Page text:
The main character – the Captain – is a very complex character. He was a child of a French priest and poor Vietnamese, born out of wedlock, to become an assistant to a Vietnamese general, a spy for Americans, a killer, a devoted friend, a follower, a master and slave of words, and finally – a survivor.
The plot develops on Vietnamese and USA soil in 70s. There are different interpretations of the historical events of those times. I did not perceive the book as an account of those precise events. I felt that the author wants us to reflect and to learn. He asks very tough questions, from the depth of the human vulnerability in birth, love, camradry and torture: “What is more precious than independence and freedom?”, “how a revolution fought for independence and freedom could make those things worth less than nothing” and many more.
The writing style impressed me – the power of words is striking, compeling, edifying. There is so much pain and hope combined that I could not read some pages, in particular those on what a human can do to another human. At the same time, I savoured the fine sarcasm of some lines: ” I had an abiding respect for the professionalism of career prostitutes, who wore their dishonesty more openly than lawyers, both of whom bill by the hour”. Or “Cognac made everything better, the equivalent of a mother’s kiss for a grown man”. Or “I liked my scotch undiluted, like I liked my truth.” And this last one, is to me the essence of this novel.
This week, Brené Brown shared with us “What Toni Morrison Taught Me About Parenting”. I warmly invite you to read it. There was a specific part, Brené quoted from a Toni Morrison’s interview, which drew my attention: “Let your face speak what’s in your heart. When they (kids) walk in the room my face says I’m glad to see them. It’s just as small as that, you see?”. These words resonated with me on many levels, as a kid, as well as a parent.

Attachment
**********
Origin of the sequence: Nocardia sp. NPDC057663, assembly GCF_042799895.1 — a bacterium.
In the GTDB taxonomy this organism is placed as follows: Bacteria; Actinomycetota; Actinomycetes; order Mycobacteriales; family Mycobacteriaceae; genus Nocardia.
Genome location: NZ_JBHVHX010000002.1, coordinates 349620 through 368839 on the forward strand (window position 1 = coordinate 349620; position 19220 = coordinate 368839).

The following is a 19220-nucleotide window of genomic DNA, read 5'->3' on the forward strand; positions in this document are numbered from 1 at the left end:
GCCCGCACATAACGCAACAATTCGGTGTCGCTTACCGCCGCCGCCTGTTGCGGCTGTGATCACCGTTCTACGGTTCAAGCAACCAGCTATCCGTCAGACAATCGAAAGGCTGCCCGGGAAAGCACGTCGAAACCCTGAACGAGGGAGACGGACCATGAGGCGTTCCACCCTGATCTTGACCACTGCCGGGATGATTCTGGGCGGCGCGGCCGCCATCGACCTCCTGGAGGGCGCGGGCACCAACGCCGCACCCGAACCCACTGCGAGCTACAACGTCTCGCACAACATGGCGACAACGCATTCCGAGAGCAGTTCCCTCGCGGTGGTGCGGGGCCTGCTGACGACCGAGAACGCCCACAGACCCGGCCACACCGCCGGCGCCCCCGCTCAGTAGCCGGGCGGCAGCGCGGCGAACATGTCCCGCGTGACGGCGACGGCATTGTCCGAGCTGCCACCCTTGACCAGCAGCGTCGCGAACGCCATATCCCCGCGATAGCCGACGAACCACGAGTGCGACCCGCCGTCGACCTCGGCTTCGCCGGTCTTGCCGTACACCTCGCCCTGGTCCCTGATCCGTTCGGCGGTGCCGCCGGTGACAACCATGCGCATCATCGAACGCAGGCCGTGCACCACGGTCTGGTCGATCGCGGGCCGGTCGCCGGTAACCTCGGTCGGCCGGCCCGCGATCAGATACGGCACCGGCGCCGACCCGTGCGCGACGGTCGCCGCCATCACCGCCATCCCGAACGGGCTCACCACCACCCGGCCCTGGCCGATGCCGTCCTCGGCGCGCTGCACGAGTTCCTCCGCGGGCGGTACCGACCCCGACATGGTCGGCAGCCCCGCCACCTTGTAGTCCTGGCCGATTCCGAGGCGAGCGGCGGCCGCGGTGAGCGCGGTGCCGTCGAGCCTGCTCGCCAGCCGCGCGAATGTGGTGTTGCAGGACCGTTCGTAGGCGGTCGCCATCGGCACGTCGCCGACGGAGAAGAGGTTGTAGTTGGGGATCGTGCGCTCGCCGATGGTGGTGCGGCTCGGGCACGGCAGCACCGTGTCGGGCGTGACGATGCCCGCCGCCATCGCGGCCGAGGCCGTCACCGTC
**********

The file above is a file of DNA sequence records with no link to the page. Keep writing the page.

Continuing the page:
I was raised under the vigilant lenses of “not enough” of a soviet time. My school socks were not white enough, my hair was not well enough braided, my voice was not loud enough in pioneer marches … My parents got in the spirit of “not enough” and kept a faithful devotion to it at work and at home.
“Let your face speak what’s in your heart” reminded me of my grandmother. She was the only one who looked with wonder every time she saw me. Her face would light up, regardless. Mismatched socks or not. Braided hair or not. Scratched knees or not, dismissing with a smile my parents’ worry of “how would you look on the school play pic?!” Who cares 10-20-30 years later? Back then, pictures were black and white anyway.
When I became a mother, some family members would almost demand that the baby smiles at them. They probably thought babies come with a smile button on their back or that I have it on a remote control. My response was and is “she brings joy by her mere existence. She does not need to do anything special for anyone”.
I know that she knows that today, as well as she did when she was a baby. Because when I put shoes’ laces first, she does not hesitate to remind me of what’s important in parenting, with love.